The Duplass Brothers have an earnestness and a fondness for their characters that cannot be denied. Their films are about the characters rather than getting caught up in the details of stories. Their newest film, Jeff, Who Lives At Home, is about a slacker obsessed with destiny, trying to divine coherence out of vague signs. On paper this sounds like a trippy parody of the Hero’s Journey structure most big scale Hollywood films adhere to. In a sense it still is but with a real investment in the characters.
Helping matters is the great acting; Segel imbues Jeff with his natural charm and Helms is equal parts riotous and pathetic (in an endearing way). The chemistry between them seems second nature and their conflict is humorous and authentic. Sarandon is charming enough despite her subplot being a tad inconsequential. Greer and Chong provide ample support.
The film’s tone veers between comic and tragic almost effortlessly. The Duplass Brothers recognize both the inherent humor and sadness in their characters and the film projects that feeling accordingly. The film is surprisingly lean both in time and in themes; it seems hyper focused on the characters at the expense of a big thematic idea or a deep story. This isn’t a bad thing; however, it makes the scope of the film feel small. Granted, the ending is surprisingly bombastic compared to the rest of the movie but it’s also fitting and satisfyingly cinematic. Jeff, Who Lives At Home demands nor promises much but it’s well paced, honest and comforting. It can be slightly self-aggrandizing at times but it works thanks to the earnestness of the filmmakers.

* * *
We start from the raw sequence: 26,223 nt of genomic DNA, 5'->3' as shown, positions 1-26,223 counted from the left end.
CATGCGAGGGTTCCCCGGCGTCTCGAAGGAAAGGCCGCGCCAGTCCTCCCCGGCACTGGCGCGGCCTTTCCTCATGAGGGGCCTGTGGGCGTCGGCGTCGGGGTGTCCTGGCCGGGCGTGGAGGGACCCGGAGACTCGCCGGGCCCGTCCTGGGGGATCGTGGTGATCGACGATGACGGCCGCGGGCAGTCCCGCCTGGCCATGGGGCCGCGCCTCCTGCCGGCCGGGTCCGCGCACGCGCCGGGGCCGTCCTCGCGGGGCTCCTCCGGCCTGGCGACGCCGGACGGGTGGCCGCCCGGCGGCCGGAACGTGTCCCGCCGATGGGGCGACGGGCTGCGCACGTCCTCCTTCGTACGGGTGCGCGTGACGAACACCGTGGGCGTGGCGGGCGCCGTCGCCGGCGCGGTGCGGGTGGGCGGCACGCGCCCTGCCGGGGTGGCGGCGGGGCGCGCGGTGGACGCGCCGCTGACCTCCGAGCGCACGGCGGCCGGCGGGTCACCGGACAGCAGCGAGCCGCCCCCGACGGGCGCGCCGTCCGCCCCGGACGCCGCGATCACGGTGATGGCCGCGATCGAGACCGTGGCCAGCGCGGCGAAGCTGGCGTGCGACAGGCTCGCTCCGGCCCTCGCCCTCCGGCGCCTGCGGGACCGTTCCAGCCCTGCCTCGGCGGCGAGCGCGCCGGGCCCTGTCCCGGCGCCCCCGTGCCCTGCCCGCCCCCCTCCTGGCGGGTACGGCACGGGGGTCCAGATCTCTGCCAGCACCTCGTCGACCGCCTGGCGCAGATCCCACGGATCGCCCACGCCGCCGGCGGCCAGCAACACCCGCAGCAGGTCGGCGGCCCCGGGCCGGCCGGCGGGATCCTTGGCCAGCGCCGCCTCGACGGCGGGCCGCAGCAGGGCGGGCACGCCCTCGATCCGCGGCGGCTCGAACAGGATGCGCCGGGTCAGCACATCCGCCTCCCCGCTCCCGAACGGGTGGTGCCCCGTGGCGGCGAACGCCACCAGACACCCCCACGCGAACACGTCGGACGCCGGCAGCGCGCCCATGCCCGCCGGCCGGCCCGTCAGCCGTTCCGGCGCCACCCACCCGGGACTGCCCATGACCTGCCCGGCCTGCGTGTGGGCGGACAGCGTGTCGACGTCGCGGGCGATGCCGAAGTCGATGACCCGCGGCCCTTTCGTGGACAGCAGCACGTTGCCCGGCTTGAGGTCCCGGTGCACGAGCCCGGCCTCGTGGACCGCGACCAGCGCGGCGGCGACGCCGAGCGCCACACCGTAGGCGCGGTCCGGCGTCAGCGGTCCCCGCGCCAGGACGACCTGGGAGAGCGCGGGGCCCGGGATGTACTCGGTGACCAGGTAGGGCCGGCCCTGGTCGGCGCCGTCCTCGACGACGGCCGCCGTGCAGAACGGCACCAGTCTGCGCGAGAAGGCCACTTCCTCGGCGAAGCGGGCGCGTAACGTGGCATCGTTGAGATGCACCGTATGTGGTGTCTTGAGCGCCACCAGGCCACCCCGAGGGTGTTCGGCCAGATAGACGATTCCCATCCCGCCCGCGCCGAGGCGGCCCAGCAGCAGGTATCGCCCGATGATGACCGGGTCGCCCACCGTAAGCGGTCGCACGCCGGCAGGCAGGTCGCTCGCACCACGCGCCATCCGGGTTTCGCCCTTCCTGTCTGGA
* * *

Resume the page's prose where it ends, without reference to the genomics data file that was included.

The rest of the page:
- Rated: R
- Comedy, Drama
- Release Date: 3/16/2012
- Directed by: Jay Duplass, Mark Duplass
- Starring: Ed Helms, Jason Segel, Judy Greer, Rae Dawn Chong, Susan Sarandon
- Produced by: Helen Estabrook, Jason Reitman, Lianne Halfon, Russell Smith, Steven Rales
- Written by: Jay Duplass, Mark Duplass
- Studio: Indian Paintbrush, Mr. Mudd, Paramount Vantage, Right of Way Films